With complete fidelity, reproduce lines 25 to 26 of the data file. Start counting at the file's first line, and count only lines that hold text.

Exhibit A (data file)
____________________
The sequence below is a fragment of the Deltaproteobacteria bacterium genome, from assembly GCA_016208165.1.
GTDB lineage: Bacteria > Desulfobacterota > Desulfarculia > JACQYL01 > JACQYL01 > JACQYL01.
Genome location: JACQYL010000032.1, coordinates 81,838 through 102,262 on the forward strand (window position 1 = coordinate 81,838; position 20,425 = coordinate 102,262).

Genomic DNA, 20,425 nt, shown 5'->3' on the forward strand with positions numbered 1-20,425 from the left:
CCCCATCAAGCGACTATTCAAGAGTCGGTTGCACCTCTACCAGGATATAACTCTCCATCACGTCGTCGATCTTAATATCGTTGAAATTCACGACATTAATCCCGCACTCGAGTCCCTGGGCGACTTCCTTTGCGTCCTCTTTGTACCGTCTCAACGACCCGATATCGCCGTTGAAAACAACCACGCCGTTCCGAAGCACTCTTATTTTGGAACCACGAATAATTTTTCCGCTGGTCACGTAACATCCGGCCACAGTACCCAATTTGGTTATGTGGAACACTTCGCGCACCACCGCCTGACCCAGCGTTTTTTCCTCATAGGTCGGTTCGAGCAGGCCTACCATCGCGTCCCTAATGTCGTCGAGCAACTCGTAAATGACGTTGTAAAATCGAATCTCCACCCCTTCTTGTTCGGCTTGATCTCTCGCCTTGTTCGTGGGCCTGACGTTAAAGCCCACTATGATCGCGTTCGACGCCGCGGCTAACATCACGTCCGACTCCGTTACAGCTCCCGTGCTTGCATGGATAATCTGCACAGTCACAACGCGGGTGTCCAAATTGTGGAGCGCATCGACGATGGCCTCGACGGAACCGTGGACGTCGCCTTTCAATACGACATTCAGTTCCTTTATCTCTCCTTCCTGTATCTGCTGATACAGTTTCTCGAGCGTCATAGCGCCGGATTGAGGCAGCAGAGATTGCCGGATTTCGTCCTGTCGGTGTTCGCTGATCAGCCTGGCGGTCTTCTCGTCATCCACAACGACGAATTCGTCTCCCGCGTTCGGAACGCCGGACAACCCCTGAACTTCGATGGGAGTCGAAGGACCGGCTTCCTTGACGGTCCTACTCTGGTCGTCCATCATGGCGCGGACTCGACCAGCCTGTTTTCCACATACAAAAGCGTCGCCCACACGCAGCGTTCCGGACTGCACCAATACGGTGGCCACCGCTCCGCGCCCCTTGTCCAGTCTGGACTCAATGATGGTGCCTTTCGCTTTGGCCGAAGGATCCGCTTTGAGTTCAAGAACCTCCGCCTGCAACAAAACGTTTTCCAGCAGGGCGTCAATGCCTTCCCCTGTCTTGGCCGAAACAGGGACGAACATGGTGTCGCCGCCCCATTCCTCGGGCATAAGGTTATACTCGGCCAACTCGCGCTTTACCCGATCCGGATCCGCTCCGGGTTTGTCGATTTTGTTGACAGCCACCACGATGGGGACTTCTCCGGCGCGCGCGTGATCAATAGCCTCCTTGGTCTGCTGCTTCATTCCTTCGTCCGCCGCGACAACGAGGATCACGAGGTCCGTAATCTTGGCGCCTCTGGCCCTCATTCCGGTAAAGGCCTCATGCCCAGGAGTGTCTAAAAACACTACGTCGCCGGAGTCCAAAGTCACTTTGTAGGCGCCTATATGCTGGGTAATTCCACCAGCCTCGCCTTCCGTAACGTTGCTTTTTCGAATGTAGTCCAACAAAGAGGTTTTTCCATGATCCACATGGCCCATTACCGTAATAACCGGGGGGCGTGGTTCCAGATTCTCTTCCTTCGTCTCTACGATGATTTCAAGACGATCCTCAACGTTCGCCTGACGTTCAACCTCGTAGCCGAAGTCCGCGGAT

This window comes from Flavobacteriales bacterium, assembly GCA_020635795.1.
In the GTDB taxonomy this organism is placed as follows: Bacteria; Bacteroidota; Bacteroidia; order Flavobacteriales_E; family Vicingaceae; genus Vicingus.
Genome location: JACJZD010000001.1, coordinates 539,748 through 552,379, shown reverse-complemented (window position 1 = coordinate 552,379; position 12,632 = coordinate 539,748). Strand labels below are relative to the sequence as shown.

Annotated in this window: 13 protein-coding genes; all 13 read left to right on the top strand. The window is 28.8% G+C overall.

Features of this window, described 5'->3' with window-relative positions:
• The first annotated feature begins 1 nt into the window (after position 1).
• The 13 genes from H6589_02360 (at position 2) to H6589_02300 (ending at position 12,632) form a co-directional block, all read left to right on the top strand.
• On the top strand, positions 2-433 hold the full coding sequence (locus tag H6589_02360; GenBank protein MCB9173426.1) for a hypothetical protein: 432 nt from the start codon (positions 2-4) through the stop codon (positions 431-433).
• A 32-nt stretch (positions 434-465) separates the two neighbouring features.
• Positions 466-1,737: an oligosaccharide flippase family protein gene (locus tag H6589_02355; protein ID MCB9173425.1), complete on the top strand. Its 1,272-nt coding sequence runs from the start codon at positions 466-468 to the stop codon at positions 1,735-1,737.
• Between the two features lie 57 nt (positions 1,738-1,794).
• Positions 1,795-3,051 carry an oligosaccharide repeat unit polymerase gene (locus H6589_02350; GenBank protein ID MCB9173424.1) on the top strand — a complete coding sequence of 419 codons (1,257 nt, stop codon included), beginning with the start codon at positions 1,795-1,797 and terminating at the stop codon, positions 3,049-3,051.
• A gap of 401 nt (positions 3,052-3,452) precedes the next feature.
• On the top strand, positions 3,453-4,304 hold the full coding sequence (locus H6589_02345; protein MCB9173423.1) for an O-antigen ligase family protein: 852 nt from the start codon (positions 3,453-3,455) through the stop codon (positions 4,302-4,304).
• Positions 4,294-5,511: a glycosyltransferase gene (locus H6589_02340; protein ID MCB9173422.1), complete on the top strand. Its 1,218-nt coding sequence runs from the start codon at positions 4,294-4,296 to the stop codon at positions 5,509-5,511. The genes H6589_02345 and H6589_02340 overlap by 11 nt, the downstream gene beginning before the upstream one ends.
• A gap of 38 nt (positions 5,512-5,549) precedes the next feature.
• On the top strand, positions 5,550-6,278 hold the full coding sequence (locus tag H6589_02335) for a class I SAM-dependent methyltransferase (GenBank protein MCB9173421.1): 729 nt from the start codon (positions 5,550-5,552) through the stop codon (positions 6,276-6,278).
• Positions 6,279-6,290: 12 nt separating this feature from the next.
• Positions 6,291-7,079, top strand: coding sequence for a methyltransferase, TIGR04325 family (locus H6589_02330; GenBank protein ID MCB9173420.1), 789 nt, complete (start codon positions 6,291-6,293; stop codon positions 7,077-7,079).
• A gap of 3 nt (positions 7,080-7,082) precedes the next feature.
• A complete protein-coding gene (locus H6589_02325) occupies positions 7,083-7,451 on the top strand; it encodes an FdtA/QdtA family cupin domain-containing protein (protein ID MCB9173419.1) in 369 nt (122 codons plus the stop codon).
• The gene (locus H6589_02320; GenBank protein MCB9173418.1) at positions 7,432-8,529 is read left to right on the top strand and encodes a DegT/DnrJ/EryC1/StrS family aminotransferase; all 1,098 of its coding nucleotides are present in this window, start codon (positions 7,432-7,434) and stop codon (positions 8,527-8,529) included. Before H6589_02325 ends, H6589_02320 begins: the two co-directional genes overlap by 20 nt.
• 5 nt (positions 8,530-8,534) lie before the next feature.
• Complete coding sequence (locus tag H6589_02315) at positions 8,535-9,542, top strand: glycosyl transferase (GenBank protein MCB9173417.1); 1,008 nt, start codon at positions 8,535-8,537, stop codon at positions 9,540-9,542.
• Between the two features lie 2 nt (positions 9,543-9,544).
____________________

• A gap of 3 nt (positions 7,080-7,082) precedes the next feature.
• A complete protein-coding gene (locus H6589_02325) occupies positions 7,083-7,451 on the top strand; it encodes an FdtA/QdtA family cupin domain-containing protein (protein ID MCB9173419.1) in 369 nt (122 codons plus the stop codon).